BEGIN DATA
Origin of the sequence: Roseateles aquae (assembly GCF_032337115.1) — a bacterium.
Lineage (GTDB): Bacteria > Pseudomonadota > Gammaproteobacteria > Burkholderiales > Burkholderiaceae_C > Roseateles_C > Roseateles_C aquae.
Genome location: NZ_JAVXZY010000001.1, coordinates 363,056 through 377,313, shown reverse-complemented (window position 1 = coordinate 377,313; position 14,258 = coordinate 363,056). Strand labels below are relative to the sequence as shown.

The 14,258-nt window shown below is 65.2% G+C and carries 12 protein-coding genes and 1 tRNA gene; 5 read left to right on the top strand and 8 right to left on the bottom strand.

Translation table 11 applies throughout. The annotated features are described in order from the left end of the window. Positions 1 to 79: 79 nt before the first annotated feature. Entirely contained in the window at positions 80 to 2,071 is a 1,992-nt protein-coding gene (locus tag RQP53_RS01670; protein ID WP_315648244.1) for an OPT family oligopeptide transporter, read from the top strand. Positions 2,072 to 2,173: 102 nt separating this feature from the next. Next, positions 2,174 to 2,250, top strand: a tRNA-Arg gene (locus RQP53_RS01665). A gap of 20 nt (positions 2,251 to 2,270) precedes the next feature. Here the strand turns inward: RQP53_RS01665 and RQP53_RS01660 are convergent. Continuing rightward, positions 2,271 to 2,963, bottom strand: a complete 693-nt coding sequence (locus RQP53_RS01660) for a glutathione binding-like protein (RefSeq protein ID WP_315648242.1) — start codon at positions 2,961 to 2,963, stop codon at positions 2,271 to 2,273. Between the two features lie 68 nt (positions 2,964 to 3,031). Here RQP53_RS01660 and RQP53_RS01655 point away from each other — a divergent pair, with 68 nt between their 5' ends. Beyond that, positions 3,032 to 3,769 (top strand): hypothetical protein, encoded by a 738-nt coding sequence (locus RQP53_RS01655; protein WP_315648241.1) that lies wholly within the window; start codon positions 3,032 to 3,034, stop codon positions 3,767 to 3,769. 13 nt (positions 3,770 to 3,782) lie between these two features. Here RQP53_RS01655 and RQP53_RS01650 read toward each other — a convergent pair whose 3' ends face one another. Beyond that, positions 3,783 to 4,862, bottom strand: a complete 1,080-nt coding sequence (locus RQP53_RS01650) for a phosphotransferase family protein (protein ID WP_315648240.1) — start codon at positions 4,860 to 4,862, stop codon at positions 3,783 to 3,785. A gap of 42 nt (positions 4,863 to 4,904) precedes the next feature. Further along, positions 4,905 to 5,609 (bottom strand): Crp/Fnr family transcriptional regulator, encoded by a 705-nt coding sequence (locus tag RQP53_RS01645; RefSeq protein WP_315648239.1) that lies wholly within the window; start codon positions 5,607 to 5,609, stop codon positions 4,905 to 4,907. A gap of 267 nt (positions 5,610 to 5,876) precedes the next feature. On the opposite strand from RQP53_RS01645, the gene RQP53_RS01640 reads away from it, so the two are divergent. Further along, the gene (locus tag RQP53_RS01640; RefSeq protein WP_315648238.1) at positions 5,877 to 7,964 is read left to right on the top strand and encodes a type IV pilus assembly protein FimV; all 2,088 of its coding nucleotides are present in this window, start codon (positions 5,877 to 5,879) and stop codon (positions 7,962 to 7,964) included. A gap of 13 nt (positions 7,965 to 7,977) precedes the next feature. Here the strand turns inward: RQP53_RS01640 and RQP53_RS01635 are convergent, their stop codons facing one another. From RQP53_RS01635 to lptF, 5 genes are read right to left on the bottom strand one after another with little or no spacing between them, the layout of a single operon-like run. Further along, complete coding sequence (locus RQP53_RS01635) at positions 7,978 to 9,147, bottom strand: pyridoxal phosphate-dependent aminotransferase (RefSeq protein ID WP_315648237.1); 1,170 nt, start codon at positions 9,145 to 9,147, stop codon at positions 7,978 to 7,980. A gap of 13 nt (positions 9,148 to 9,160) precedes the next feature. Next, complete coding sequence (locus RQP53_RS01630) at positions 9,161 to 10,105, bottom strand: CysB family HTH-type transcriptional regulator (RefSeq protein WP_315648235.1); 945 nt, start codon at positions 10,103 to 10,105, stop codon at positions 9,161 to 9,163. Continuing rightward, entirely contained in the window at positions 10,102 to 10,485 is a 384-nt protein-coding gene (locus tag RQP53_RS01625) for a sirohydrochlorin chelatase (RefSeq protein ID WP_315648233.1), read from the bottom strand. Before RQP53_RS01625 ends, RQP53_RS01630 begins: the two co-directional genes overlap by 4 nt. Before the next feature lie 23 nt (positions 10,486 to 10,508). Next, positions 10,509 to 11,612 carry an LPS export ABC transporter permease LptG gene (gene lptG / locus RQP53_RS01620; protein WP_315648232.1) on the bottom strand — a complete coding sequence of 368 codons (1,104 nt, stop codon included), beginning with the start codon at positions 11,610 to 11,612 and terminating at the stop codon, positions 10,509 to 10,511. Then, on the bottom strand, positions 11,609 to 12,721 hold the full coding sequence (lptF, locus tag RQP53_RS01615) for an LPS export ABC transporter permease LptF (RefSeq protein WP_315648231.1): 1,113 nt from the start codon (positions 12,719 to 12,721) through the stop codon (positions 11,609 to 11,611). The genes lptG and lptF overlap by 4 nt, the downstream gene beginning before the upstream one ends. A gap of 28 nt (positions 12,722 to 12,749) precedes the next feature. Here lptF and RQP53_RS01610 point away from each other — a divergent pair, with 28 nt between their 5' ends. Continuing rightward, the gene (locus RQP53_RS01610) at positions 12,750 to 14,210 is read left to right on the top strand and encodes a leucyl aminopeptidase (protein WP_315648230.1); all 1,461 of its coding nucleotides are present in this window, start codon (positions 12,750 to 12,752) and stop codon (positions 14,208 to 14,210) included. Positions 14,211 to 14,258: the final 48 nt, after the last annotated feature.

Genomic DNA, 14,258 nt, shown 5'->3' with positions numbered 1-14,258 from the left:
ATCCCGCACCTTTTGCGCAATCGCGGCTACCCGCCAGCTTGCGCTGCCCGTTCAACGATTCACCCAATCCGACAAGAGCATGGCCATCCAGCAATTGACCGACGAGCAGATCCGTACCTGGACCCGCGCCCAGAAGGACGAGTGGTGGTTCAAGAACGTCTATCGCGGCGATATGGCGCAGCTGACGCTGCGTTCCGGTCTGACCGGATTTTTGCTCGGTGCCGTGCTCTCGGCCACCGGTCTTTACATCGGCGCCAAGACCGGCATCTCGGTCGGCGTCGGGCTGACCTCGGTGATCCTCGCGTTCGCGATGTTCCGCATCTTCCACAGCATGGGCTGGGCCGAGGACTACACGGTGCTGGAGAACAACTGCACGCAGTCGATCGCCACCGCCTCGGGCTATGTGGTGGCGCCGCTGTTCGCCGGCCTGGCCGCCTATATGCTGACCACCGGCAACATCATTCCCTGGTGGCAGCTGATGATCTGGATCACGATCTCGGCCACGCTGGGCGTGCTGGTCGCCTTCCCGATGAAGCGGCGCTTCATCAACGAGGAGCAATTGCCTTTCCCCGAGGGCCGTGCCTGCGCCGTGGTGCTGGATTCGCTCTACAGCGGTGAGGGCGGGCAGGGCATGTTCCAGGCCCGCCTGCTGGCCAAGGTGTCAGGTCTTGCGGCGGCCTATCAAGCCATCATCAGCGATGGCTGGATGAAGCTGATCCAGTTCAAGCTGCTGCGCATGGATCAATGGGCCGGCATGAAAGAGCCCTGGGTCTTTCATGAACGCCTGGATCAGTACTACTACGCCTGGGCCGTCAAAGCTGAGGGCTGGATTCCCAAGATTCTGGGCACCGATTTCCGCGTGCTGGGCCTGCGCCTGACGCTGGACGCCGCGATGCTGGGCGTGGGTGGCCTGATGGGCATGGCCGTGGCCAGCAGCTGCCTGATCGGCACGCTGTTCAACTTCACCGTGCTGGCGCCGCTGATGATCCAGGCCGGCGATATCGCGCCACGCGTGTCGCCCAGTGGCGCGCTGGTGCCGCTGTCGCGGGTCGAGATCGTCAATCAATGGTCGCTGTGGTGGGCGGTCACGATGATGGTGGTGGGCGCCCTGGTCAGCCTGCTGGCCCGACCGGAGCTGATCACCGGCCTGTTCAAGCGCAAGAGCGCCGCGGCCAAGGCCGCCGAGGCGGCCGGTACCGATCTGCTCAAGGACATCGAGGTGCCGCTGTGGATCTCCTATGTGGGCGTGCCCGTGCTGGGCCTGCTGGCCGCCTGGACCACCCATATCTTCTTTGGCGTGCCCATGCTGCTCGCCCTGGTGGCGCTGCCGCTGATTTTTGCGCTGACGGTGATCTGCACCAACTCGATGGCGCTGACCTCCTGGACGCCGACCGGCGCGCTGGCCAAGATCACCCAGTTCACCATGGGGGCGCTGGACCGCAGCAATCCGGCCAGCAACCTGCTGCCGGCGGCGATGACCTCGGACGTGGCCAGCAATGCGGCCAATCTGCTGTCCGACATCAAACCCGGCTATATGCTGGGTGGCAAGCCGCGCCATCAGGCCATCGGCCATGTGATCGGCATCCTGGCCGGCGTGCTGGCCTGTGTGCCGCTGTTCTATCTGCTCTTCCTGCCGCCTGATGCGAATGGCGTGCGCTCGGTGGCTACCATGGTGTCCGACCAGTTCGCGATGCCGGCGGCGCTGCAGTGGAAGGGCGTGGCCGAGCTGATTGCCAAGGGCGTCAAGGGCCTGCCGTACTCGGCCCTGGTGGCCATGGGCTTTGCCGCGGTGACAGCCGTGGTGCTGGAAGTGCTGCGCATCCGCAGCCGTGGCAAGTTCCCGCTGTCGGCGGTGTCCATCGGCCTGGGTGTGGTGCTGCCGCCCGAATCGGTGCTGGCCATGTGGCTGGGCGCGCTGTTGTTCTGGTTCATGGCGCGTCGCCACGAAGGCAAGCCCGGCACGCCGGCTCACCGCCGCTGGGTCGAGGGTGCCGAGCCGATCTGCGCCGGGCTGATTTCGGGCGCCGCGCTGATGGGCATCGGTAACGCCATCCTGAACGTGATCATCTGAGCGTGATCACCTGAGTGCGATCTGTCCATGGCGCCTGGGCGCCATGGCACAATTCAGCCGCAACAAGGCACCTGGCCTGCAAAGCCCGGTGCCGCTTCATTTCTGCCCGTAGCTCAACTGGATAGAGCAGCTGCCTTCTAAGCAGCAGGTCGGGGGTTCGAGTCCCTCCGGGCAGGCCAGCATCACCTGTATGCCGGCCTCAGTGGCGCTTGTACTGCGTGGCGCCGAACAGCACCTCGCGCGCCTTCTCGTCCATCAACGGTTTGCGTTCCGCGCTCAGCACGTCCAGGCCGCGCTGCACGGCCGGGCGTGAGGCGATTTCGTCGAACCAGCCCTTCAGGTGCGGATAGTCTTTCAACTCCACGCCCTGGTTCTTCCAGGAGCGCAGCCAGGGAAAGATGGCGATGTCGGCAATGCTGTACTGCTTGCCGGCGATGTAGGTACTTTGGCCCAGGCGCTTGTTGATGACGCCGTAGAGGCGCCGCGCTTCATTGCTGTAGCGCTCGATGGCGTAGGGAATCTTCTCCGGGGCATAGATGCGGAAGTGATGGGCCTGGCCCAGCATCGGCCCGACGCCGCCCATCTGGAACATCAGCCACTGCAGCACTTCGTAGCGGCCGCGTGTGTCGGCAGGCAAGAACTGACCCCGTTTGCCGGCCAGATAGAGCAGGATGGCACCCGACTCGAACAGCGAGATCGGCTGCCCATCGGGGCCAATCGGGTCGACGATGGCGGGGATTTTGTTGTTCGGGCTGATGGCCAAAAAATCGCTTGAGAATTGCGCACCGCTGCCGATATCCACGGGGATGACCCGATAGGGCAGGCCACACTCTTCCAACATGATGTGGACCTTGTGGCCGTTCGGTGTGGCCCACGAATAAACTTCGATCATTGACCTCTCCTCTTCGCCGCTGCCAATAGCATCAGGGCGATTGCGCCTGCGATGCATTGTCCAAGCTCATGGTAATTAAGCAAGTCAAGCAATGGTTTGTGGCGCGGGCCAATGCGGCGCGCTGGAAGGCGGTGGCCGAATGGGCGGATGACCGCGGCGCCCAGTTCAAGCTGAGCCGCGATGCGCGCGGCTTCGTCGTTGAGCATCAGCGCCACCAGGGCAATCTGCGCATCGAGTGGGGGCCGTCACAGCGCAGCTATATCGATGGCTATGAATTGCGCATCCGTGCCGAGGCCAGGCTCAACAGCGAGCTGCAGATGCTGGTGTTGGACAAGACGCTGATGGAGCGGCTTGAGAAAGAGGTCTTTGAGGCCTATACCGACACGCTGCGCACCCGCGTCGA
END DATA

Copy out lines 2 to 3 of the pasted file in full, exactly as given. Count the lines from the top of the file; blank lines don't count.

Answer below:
Lineage (GTDB): Bacteria > Pseudomonadota > Gammaproteobacteria > Burkholderiales > Burkholderiaceae_C > Roseateles_C > Roseateles_C aquae.
Genome location: NZ_JAVXZY010000001.1, coordinates 363,056 through 377,313, shown reverse-complemented (window position 1 = coordinate 377,313; position 14,258 = coordinate 363,056). Strand labels below are relative to the sequence as shown.